Josh Wander refuses interview as 777 process may have long-term implications at Everton
Josh Wander has refused to take part in an interview with the New York Times after they reported that 777 Partners’ Premier League approval process could have long-term implications at Everton.
The newspaper reported on its website on Tuesday (October 10) that they had approached the American investment firm co-founder to comment on their article surrounding the finances of the company ahead of the Premier League’s review over the sourcing of 777’s funding.
While 777 Partners have agreed to a deal in principle to acquire Farhad Moshiri’s 94.1 per cent stake in the Toffees, the deal has to be approved by the Premier League, assuming Wander’s company is deemed suitable to run the Blues. But there are fears the company’s set-up could pose problems for Everton.
Discussing the takeover, Tariq Panda wrote: “His company’s bid for control of Everton, an acquisition that would eventually require hundreds of millions of dollars in assumed debt and other obligations, is by no means a sure thing.
“The Premier League, England’s Football Association and an independent British government regulator, the Financial Control Authority, all must approve the proposed deal, a process that is likely to take months.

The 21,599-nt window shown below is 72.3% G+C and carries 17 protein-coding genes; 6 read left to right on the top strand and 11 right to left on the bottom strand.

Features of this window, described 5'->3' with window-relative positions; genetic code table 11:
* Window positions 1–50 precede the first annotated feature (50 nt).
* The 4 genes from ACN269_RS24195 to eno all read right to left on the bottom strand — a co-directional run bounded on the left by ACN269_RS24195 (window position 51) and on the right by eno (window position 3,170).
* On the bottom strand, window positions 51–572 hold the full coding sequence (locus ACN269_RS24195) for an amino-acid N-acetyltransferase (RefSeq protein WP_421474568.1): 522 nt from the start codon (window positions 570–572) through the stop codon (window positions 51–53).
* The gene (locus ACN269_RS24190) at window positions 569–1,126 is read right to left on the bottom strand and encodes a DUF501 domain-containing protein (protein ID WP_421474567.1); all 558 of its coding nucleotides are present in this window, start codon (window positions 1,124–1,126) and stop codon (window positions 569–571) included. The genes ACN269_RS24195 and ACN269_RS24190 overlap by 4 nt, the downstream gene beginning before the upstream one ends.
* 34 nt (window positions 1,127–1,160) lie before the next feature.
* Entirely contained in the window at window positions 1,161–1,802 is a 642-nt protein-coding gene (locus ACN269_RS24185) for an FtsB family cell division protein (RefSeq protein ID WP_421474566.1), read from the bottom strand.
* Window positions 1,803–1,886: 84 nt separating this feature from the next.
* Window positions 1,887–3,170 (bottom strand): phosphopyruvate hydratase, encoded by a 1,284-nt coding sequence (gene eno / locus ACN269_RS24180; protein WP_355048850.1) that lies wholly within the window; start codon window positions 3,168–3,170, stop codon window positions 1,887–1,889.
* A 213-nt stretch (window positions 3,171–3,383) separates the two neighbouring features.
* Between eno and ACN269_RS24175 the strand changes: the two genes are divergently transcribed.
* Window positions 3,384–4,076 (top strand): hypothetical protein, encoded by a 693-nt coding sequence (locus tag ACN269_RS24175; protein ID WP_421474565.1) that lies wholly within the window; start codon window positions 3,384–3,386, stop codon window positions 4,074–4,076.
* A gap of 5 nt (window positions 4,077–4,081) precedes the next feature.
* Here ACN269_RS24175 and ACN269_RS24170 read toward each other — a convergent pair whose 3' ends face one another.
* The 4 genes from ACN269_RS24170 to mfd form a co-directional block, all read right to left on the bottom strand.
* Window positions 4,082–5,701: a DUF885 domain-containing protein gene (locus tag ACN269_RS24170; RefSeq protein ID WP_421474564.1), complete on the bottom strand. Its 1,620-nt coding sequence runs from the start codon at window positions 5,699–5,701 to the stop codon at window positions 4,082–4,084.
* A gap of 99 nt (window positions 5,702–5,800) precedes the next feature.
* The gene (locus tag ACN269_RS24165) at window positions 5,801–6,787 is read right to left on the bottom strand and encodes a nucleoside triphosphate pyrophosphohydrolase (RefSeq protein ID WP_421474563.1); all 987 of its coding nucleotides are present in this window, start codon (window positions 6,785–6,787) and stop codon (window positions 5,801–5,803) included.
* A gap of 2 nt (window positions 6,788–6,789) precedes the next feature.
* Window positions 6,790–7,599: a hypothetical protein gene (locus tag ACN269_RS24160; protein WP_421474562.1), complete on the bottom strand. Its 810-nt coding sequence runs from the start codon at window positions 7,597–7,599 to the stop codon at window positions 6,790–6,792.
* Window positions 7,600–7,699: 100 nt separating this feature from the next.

“What they discover could have implications not only for the future of Everton, a fallen, money-losing giant but also for the rest of the financially troubled teams in the 777 network. None of the soccer or public agencies currently assessing 777 Partners would discuss their review or a timetable for its conclusion.”
The radio silence from Wander or the rest of those in charge at 777, barring one open letter published last week should be worrying Everton fans as it does seem as though there are already plenty of issues with the Toffees’ potential new owners before the takeover has even got up and running.
Wander’s refusal to explain where the American investment firm sources their funding from suggests that it may not align with the Premier League’s strict rules and as they try to prove they don’t need an independent regulator, they will go through 777’s accounts with a fine tooth comb.
Everton are desperate for a change of ownership as Farhad Moshiri’s time in charge has left them circling Premier League relegation with their hopes of dodging the drop lessening with each passing season, but they may be better off with Moshiri than 777.
If the Premier League discover anything glaringly wrong with 777’s work so far, this could spell chaos not just for the Toffees, but for clubs around the world, given the American firm’s standing in sides across the entire globe. It is worrying there has been so much fear around a deal which hasn’t even been completed yet